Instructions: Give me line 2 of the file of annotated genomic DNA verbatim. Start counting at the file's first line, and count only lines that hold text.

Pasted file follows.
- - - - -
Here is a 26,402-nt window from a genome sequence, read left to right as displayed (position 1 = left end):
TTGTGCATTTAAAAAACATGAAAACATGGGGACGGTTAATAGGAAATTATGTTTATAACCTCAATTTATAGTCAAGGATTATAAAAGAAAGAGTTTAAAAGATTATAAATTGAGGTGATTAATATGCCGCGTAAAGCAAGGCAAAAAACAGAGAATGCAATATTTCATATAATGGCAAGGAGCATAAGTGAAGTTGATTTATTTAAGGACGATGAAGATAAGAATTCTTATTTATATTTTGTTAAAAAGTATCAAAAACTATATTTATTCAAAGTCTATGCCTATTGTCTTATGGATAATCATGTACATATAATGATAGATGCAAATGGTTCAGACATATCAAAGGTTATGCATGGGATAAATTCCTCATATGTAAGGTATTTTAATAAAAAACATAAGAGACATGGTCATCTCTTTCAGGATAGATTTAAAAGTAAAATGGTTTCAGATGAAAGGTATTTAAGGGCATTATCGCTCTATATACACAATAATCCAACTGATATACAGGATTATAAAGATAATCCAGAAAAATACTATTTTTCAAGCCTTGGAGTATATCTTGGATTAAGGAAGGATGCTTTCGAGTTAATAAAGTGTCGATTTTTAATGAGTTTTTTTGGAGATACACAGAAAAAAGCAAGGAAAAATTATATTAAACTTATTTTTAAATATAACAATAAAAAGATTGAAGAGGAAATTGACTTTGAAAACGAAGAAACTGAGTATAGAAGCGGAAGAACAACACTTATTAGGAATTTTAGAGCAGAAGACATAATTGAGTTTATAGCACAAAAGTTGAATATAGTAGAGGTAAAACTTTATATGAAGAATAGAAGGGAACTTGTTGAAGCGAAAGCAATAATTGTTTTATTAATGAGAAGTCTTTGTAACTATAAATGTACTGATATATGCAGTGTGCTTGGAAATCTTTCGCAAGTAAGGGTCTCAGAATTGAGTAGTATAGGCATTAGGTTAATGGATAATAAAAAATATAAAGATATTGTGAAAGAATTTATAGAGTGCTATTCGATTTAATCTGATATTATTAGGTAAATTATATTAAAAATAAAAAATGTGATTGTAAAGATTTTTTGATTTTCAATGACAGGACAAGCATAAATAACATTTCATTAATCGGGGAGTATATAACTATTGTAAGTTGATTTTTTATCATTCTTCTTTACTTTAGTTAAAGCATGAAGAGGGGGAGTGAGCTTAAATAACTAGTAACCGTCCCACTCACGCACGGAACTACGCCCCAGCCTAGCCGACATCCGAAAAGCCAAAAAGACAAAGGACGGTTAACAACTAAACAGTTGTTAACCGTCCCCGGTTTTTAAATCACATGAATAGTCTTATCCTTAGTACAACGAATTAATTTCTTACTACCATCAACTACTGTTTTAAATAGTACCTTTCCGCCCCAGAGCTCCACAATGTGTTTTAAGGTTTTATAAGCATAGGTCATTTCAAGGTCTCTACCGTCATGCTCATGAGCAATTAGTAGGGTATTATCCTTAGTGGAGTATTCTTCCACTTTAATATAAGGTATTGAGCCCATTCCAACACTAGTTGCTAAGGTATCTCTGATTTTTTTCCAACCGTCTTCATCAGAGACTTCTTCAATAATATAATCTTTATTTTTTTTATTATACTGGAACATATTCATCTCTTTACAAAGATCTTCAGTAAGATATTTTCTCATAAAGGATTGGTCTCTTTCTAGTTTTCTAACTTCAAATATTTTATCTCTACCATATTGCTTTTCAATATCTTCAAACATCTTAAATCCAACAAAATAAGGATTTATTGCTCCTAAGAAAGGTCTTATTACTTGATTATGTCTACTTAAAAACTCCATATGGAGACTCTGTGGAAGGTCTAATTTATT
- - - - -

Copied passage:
TTGTGCATTTAAAAAACATGAAAACATGGGGACGGTTAATAGGAAATTATGTTTATAACCTCAATTTATAGTCAAGGATTATAAAAGAAAGAGTTTAAAAGATTATAAATTGAGGTGATTAATATGCCGCGTAAAGCAAGGCAAAAAACAGAGAATGCAATATTTCATATAATGGCAAGGAGCATAAGTGAAGTTGATTTATTTAAGGACGATGAAGATAAGAATTCTTATTTATATTTTGTTAAAAAGTATCAAAAACTATATTTATTCAAAGTCTATGCCTATTGTCTTATGGATAATCATGTACATATAATGATAGATGCAAATGGTTCAGACATATCAAAGGTTATGCATGGGATAAATTCCTCATATGTAAGGTATTTTAATAAAAAACATAAGAGACATGGTCATCTCTTTCAGGATAGATTTAAAAGTAAAATGGTTTCAGATGAAAGGTATTTAAGGGCATTATCGCTCTATATACACAATAATCCAACTGATATACAGGATTATAAAGATAATCCAGAAAAATACTATTTTTCAAGCCTTGGAGTATATCTTGGATTAAGGAAGGATGCTTTCGAGTTAATAAAGTGTCGATTTTTAATGAGTTTTTTTGGAGATACACAGAAAAAAGCAAGGAAAAATTATATTAAACTTATTTTTAAATATAACAATAAAAAGATTGAAGAGGAAATTGACTTTGAAAACGAAGAAACTGAGTATAGAAGCGGAAGAACAACACTTATTAGGAATTTTAGAGCAGAAGACATAATTGAGTTTATAGCACAAAAGTTGAATATAGTAGAGGTAAAACTTTATATGAAGAATAGAAGGGAACTTGTTGAAGCGAAAGCAATAATTGTTTTATTAATGAGAAGTCTTTGTAACTATAAATGTACTGATATATGCAGTGTGCTTGGAAATCTTTCGCAAGTAAGGGTCTCAGAATTGAGTAGTATAGGCATTAGGTTAATGGATAATAAAAAATATAAAGATATTGTGAAAGAATTTATAGAGTGCTATTCGATTTAATCTGATATTATTAGGTAAATTATATTAAAAATAAAAAATGTGATTGTAAAGATTTTTTGATTTTCAATGACAGGACAAGCATAAATAACATTTCATTAATCGGGGAGTATATAACTATTGTAAGTTGATTTTTTATCATTCTTCTTTACTTTAGTTAAAGCATGAAGAGGGGGAGTGAGCTTAAATAACTAGTAACCGTCCCACTCACGCACGGAACTACGCCCCAGCCTAGCCGACATCCGAAAAGCCAAAAAGACAAAGGACGGTTAACAACTAAACAGTTGTTAACCGTCCCCGGTTTTTAAATCACATGAATAGTCTTATCCTTAGTACAACGAATTAATTTCTTACTACCATCAACTACTGTTTTAAATAGTACCTTTCCGCCCCAGAGCTCCACAATGTGTTTTAAGGTTTTATAAGCATAGGTCATTTCAAGGTCTCTACCGTCATGCTCATGAGCAATTAGTAGGGTATTATCCTTAGTGGAGTATTCTTCCACTTTAATATAAGGTATTGAGCCCATTCCAACACTAGTTGCTAAGGTATCTCTGATTTTTTTCCAACCGTCTTCATCAGAGACTTCTTCAATAATATAATCTTTATTTTTTTTATTATACTGGAACATATTCATCTCTTTACAAAGATCTTCAGTAAGATATTTTCTCATAAAGGATTGGTCTCTTTCTAGTTTTCTAACTTCAAATATTTTATCTCTACCATATTGCTTTTCAATATCTTCAAACATCTTAAATCCAACAAAATAAGGATTTATTGCTCCTAAGAAAGGTCTTATTACTTGATTATGTCTACTTAAAAACTCCATATGGAGACTCTGTGGAAGGTCTAATTTATT